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06 March 2020 | Story Valentino Ndaba | Photo Stephen Collett
Lesetja Kganyago, Governor of the South African Reserve Bank
Reserve Bank Governor, Lesetja Kganyago, presented a public lecture at the UFS on 4 March 2020.

With a 7% fiscal deficit on the Gross Domestic Product (GDP) projected by the National Treasury for the 2020/21 financial year, it would not take long to arrive at a dangerous level of debt at the rate that South Africa is borrowing. Although the South African Reserve Bank Governor, Lesetja Kganyago, does not consider a debt to GDP rate of 60% a disaster, he did express his concern regarding the country’s fiscal deficits being over 6% of the GDP.

Governor Kganyago presented a public lecture at the University of the Free State (UFS) on 4 March 2020, focusing on how we should use macro-economic policy and its role in our economic growth problem.

Unsustainable policies 
South Africa’s fiscal situation is not about tight monetary policy. According to the Governor: “Weak growth is endogenous in our fiscal problems. We cannot keep doing what we are doing and hope that growth will recover and save us. Growth is low, in large part, because of unsustainable policy.”

Avoiding an impending crisis
To address the problem, as a policymaker with more than 20 years’ experience, the Governor suggested that the recommendations made by Minister Tito Mboweni be taken into consideration. “The Minister of Finance, Tito Mboweni, is a man who says things that are true even when they are unpopular. His message is that we have to reduce spending and he is right to put this at the centre of our macro-economic debate,” said Governor Kganyago.

The state needs a radical economic turnaround strategy which is able to diminish the risk of losing market access and being forced to ask the International Monetary Fund for help. Governor Kganyago is positive that such a reformative tactic would go beyond monetary policy and ensure that the interest bill ceases to claim more of South Africa’s scarce resources. 

News Archive

Accreditation status of the UFS School of Medicine
2016-06-14

This communication is a factual correction of the misinformation and accompanying hysteria that appeared in a local newspaper this past week on the accreditation status of programmes in the Faculty of Health Sciences’ School of Medicine. Here are the facts:
 
1. The flagship programme of the School of Medicine, the MB ChB, was fully accredited by the Health Professions Council of South Africa (HPCSA) through the year 2020. This is the maximum accreditation status that any programme can achieve, and the UFS leadership is extremely pleased with this outcome, as it expresses confidence in the work done by our academics in the School of Medicine. Not only was the basic medical training for new doctors fully accredited, the HPSCA approved an increase in the number of trainee doctors from 140 to 160, and also approved additional training sites in Trompsburg and Kimberley.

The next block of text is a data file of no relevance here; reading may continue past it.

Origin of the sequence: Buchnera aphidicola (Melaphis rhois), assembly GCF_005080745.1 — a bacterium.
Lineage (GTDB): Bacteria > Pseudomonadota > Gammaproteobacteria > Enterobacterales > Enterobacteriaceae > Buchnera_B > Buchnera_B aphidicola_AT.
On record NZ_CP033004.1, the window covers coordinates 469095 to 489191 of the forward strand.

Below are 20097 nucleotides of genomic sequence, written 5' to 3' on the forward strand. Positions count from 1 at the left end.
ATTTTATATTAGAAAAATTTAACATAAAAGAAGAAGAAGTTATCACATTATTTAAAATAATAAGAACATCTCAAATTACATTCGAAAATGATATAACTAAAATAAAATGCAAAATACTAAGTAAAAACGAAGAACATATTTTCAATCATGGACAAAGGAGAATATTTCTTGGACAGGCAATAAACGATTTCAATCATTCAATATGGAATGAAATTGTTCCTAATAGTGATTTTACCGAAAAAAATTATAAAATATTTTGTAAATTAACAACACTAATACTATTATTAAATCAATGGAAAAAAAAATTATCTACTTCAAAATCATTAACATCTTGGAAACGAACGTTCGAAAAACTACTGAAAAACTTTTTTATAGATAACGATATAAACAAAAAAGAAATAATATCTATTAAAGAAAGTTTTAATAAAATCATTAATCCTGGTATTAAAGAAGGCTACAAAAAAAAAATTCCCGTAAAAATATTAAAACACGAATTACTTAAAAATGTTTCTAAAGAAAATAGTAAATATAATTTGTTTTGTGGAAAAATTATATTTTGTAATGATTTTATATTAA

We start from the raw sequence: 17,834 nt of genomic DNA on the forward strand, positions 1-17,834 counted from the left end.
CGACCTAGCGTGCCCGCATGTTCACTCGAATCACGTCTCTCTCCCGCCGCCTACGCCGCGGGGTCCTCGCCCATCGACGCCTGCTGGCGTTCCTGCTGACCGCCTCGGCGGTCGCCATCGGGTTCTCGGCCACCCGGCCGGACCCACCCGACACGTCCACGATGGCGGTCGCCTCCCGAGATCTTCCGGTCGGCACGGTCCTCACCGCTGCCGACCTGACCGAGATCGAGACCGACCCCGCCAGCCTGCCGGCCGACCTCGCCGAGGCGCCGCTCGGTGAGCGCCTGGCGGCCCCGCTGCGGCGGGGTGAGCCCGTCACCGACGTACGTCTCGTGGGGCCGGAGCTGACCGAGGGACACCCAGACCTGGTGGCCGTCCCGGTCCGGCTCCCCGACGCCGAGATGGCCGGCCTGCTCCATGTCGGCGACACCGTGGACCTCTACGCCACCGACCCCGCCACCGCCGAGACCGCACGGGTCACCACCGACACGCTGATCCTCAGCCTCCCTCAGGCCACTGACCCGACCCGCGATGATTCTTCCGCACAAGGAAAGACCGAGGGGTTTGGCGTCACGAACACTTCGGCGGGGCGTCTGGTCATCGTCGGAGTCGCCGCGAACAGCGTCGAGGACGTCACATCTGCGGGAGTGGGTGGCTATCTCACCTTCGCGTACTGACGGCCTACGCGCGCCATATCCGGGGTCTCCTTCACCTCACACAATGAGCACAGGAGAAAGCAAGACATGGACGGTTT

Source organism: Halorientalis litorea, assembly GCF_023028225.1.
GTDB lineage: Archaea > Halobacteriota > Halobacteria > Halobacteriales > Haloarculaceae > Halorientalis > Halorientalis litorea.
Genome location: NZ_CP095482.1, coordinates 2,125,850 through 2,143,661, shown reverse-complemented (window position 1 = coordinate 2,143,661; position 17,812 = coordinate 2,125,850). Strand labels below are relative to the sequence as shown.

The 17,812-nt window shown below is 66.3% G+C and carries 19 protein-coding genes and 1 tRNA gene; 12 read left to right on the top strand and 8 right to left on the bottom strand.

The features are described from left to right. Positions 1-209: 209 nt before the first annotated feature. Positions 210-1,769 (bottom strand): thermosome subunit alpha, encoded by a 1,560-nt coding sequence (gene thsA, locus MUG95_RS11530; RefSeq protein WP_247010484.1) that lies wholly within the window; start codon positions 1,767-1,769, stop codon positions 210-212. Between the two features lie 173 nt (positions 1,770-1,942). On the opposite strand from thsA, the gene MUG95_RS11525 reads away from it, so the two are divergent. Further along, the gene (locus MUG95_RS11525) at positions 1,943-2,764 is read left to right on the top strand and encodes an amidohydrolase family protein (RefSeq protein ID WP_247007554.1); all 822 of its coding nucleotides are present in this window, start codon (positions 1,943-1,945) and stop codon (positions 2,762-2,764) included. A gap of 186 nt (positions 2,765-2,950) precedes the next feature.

2. The honours programmes of the School of Medicine received full accreditation as well.
 
3. All the master’s degree programmes in the School of Medicine also received accreditation. The UFS is especially pleased with the significant improvements in the Department of Cardiology, which now has a full complement of staff under the leadership of the highly regarded cardiologist, Prof Makoali Makotoko.
 
4. Four master’s programmes received provisional accreditation, which means that (a) these programmes continue to be taught and (b) outstanding issues, such as inadequate staffing, must be fixed. It does not mean that these programmes will be or are likely to be discontinued.
 
5. It is a fact that staff retire or resign in all schools and departments of any university. It is also true that these departures offer opportunities to bring new academic and professional staff into the UFS. In fact, for the first time virtually every department in the School of Medicine now has a full-time Head of Department and 46 new staff were appointed since January 2015.
 
6. The main employer of academic staff in the School of Medicine is the provincial Department of Health (DoH), and the UFS works very closely and persistently with the Free State DoH to ensure that vacant posts are filled.
 
7. The attacks on the integrity of the outgoing Head of the School of Medicine were malicious. Prof Alan St Clair Gibson did not resign ‘overnight’; his departure has nothing to do with the accreditation status of the School – in fact, he can be proud of this achievement; and he effectively takes up a promotion post in New Zealand as academic Dean at the University of Waikato. Prof St Clair Gibson will be remembered for his leadership in transformation, especially regarding staff and student equity in the School of Medicine, and for securing our programme accreditation. For this, the university is deeply grateful.

Released by:
Lacea Loader (Director: Communication and Brand Management)
Telephone: +27(0)51 401 2584 | +27(0)83 645 2454
Email: news@ufs.ac.za | loaderl@ufs.ac.za
Fax: +27(0)51 444 6393

 

 



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